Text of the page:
Summary and Analysis of The Transcendentalist About The Transcendentalist

Originally delivered in January 1842 as a lecture to an audience at the Masonic Temple in Boston, "The Transcendentalist" was first printed in The Dial, the literary magazine devoted to the transcendentalist movement. It was then included in Emerson's 1849 Nature; Addresses, and Lectures.

In the essay, Emerson offers a definition of the transcendentalist, describing the follower of this philosophy of optimism and positive thinking as a rather passive, even bored individual, who feels misunderstood — and mistreated — by the general public. It is likely that he had specific people in mind who fit the description of this isolationist, although he mentions no names. Perhaps he intended the essay primarily for them, hoping that his critique would inspire transcendentalists to act more in accord with their exalted principles. In any case, "The Transcendentalist" is important in understanding the development of Emerson's thoughts as he struggles with the perceived contradictions and shortcomings of the philosophy he devoted so much time and effort to promoting.

The essay does not have internally marked divisions. However, it falls into three main sections: The first section (paragraphs 1-5) discusses transcendentalism as a form of idealism and contrasts it with materialism; the second section (paragraphs 6-14) focuses on charges made against transcendentalism, its history, and its shortcomings; and the remainder of the essay (paragraphs 15-30) describes a set of people who, Emerson believes, adhere to this philosophy. He addresses the misunderstandings between these adherents and the public at large.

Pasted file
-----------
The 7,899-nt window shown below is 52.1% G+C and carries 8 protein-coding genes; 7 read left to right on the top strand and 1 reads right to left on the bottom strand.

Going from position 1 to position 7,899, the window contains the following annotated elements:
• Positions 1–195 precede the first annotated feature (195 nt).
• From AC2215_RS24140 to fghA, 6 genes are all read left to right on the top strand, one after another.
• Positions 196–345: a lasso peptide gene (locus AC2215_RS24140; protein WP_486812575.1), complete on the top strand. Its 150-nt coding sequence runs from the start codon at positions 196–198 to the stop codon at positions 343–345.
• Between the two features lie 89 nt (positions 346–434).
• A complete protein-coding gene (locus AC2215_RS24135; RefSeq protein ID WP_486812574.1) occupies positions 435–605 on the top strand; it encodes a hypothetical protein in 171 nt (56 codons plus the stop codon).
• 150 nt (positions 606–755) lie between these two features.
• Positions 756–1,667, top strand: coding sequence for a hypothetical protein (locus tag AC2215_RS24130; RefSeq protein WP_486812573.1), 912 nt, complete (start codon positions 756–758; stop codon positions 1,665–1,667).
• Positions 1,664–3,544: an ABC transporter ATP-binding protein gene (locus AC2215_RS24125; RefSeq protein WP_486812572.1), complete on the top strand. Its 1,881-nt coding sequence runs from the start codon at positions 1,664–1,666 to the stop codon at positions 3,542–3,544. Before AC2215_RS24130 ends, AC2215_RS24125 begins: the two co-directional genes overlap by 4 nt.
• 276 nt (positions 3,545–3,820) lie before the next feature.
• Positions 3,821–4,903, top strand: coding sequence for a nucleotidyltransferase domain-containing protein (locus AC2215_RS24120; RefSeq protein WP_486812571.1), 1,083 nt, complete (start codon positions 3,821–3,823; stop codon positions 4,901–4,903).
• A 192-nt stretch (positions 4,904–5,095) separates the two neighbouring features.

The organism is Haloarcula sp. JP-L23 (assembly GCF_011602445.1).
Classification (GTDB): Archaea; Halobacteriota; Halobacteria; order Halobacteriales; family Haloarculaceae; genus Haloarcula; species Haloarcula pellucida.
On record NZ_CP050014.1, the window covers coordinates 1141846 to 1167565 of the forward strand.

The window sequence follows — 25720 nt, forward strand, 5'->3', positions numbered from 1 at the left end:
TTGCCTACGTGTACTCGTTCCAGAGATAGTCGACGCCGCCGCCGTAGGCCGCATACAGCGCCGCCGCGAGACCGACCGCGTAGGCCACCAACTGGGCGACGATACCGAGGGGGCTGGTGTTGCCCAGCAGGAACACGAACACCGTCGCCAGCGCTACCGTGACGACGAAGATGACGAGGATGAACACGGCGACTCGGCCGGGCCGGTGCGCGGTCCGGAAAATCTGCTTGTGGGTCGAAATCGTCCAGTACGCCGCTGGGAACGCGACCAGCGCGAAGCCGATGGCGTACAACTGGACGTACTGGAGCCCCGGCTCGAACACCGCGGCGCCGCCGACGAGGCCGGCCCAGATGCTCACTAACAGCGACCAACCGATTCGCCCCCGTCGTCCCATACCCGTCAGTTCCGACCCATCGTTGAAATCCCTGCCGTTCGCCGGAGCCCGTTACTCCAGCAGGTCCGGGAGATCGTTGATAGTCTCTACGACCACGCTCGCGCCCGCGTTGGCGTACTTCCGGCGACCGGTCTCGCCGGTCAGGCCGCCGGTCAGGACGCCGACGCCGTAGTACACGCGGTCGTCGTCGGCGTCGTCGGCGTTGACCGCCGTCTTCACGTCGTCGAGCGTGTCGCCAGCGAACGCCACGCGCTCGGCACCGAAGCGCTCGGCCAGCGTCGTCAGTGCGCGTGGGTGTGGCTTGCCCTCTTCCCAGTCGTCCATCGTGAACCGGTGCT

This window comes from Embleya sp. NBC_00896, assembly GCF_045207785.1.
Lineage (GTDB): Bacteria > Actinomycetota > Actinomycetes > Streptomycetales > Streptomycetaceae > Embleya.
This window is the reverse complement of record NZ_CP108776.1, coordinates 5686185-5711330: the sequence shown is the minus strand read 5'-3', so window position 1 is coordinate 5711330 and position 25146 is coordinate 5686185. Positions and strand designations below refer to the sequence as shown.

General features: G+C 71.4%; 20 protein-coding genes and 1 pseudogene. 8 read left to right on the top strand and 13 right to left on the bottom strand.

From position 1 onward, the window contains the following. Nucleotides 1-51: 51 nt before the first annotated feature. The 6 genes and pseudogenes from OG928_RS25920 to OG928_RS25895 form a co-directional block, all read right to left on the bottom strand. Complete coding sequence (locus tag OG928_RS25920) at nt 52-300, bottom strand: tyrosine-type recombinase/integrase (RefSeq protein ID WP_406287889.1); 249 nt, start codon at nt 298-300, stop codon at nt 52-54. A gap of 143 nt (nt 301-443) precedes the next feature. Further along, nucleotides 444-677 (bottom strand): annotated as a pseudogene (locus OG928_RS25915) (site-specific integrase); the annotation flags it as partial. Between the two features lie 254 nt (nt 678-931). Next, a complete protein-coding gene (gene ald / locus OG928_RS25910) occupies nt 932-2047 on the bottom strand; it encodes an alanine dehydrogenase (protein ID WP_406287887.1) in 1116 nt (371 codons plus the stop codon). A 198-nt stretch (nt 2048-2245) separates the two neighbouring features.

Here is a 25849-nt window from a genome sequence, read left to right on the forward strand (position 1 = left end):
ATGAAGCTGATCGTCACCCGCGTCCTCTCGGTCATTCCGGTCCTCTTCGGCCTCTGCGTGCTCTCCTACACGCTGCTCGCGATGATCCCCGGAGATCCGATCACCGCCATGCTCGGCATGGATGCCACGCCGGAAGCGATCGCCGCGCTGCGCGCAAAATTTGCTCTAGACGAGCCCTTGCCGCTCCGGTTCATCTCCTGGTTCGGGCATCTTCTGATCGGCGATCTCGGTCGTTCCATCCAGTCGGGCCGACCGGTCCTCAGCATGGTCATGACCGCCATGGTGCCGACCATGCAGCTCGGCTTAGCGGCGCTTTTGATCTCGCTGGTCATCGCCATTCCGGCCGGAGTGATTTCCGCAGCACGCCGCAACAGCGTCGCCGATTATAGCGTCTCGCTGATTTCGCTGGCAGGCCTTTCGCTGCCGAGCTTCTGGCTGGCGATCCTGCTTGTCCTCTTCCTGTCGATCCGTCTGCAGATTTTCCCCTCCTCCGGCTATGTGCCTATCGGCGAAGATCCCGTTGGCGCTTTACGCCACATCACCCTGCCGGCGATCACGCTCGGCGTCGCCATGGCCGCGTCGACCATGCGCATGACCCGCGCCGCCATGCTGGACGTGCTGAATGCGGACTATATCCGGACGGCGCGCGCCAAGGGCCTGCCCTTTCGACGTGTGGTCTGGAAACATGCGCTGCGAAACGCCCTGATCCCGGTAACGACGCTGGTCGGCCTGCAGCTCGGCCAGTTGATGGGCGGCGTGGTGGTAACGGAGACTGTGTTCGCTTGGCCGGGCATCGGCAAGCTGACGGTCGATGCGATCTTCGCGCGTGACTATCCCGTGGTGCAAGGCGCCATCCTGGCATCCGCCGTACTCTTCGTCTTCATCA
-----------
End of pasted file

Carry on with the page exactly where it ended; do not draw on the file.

Readers should number each paragraph in pencil as this discussion will refer to individual paragraphs.

Pop Quiz!

Emerson believes that the scholar's duties are all comprised in what?


In The Count of Monte Cristo, does cupidity mean love? I'm guessing that because of, you know, Cupid . . . Valentine's Day.

Back to Top